Adapted from Wikipedia:
The building was 253 feet, 3 inches in length by 200 feet, 5 inches wide and it occupied a full block, surrounded by Centre, Franklin Street, Elm (today’s Lafayette), and Leonard Streets. It initially accommodated about 300 prisoners.
The building site had been created by filling in the Collect Pond, a freshwater pond that had once been the principal water source for colonial New York City. Industrialization and population density by the late 18th century resulted in the severe pollution of the Collect. It was condemned, drained and filled in by 1817. The landfill job was poorly done, and in a span of less than ten years, the ground began to subside. The resulting swampy, foul-smelling conditions had already resulted in the quick transformation of the neighborhood into a slum known as Five Points by the time construction of the prison started in 1838. The enormous, heavy masonry of Haviland’s building was built atop vertical piles of gigantic lashed hemlock tree trunks in a bid for stability, but the entire structure began to sink soon after it was opened. This damp foundation was primarily responsible for its bad reputation as being unsanitary during the decades to come.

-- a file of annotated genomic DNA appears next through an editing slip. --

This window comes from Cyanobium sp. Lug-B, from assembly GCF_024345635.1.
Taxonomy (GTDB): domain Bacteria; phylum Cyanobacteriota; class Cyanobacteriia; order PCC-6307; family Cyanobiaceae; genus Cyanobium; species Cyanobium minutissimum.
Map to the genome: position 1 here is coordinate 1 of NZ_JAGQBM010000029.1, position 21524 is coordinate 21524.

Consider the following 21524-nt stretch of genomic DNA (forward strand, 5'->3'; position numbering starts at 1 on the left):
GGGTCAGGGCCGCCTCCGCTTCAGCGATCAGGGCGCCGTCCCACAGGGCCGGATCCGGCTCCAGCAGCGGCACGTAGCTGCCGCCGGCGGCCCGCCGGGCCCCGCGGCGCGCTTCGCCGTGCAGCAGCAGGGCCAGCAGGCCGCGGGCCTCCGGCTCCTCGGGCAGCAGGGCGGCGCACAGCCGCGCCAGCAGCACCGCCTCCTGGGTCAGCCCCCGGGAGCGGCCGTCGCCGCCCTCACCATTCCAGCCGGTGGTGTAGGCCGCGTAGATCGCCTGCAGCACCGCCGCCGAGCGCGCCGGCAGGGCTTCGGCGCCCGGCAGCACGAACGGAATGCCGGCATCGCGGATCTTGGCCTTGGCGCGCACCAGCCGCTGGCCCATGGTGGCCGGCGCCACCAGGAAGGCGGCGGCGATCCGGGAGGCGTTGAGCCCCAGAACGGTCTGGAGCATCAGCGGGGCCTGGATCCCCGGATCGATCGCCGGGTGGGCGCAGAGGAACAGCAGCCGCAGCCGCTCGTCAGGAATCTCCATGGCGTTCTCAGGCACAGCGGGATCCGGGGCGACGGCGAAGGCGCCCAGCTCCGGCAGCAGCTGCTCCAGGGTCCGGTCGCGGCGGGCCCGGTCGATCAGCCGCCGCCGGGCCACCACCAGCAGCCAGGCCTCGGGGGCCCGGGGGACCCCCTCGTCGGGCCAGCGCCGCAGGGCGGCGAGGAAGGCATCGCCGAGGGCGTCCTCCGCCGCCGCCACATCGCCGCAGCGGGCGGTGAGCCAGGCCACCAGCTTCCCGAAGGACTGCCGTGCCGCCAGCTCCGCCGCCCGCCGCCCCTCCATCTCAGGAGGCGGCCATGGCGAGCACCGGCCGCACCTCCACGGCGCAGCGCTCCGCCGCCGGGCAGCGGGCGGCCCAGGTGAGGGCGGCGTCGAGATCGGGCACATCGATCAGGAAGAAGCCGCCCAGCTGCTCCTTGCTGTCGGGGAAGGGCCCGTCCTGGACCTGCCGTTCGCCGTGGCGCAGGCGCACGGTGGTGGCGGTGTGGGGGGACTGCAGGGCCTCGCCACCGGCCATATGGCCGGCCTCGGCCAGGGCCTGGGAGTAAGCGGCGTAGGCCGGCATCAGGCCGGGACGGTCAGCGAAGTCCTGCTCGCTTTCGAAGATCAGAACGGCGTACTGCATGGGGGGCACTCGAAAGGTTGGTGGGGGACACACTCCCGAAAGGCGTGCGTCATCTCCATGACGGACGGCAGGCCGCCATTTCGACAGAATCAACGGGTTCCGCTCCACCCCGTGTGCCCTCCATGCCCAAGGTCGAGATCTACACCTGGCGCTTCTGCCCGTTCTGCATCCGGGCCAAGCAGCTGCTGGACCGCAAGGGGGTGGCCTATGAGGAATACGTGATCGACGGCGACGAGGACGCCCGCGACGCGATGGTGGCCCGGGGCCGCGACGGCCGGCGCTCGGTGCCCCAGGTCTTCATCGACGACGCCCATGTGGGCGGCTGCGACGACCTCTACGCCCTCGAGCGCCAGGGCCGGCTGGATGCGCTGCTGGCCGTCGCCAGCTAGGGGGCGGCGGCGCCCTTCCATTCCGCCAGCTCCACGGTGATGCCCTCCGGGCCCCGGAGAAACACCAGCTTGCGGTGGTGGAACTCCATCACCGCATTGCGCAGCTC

As it also housed the city’s courts, police, and detention facilities, The Tombs’ formal title was The New York Halls of Justice and House of Detention. Some regarded it as a notable example of Egyptian Revival architecture in the U.S., but opinion varied greatly concerning its actual merit. “What is this dismal fronted pile of bastard Egyptian, like an enchanter’s palace in a melodrama?”, asked Charles Dickens in his American Notes of 1842.